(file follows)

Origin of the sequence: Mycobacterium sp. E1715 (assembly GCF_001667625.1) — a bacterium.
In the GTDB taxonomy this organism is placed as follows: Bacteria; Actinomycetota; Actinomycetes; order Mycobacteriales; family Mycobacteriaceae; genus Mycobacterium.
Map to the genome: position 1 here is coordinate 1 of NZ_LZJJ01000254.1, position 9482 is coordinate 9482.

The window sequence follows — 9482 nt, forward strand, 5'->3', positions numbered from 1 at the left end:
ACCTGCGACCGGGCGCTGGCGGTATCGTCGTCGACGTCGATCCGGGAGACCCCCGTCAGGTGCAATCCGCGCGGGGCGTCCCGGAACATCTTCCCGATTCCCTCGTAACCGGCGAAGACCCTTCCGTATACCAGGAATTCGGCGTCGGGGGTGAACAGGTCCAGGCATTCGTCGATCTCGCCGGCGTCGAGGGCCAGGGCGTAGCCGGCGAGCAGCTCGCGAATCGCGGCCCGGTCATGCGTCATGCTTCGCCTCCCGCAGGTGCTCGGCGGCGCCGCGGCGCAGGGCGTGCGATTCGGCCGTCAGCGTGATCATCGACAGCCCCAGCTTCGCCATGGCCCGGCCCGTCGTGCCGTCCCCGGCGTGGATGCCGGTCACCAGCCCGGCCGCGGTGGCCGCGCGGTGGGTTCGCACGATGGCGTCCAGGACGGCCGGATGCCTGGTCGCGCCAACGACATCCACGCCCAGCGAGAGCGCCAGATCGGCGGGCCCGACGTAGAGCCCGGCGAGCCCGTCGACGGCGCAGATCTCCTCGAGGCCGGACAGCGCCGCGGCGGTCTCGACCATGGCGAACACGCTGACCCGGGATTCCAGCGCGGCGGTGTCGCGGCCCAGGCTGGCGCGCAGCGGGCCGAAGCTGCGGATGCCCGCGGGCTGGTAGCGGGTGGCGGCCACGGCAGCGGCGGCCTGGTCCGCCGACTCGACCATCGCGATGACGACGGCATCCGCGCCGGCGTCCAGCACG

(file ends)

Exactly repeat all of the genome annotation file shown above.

Origin of the sequence: Mycobacterium sp. E1715 (assembly GCF_001667625.1) — a bacterium.
In the GTDB taxonomy this organism is placed as follows: Bacteria; Actinomycetota; Actinomycetes; order Mycobacteriales; family Mycobacteriaceae; genus Mycobacterium.
Map to the genome: position 1 here is coordinate 1 of NZ_LZJJ01000254.1, position 9482 is coordinate 9482.

The window sequence follows — 9482 nt, forward strand, 5'->3', positions numbered from 1 at the left end:
ACCTGCGACCGGGCGCTGGCGGTATCGTCGTCGACGTCGATCCGGGAGACCCCCGTCAGGTGCAATCCGCGCGGGGCGTCCCGGAACATCTTCCCGATTCCCTCGTAACCGGCGAAGACCCTTCCGTATACCAGGAATTCGGCGTCGGGGGTGAACAGGTCCAGGCATTCGTCGATCTCGCCGGCGTCGAGGGCCAGGGCGTAGCCGGCGAGCAGCTCGCGAATCGCGGCCCGGTCATGCGTCATGCTTCGCCTCCCGCAGGTGCTCGGCGGCGCCGCGGCGCAGGGCGTGCGATTCGGCCGTCAGCGTGATCATCGACAGCCCCAGCTTCGCCATGGCCCGGCCCGTCGTGCCGTCCCCGGCGTGGATGCCGGTCACCAGCCCGGCCGCGGTGGCCGCGCGGTGGGTTCGCACGATGGCGTCCAGGACGGCCGGATGCCTGGTCGCGCCAACGACATCCACGCCCAGCGAGAGCGCCAGATCGGCGGGCCCGACGTAGAGCCCGGCGAGCCCGTCGACGGCGCAGATCTCCTCGAGGCCGGACAGCGCCGCGGCGGTCTCGACCATGGCGAACACGCTGACCCGGGATTCCAGCGCGGCGGTGTCGCGGCCCAGGCTGGCGCGCAGCGGGCCGAAGCTGCGGATGCCCGCGGGCTGGTAGCGGGTGGCGGCCACGGCAGCGGCGGCCTGGTCCGCCGACTCGACCATCGCGATGACGACGGCATCCGCGCCGGCGTCCAGCACG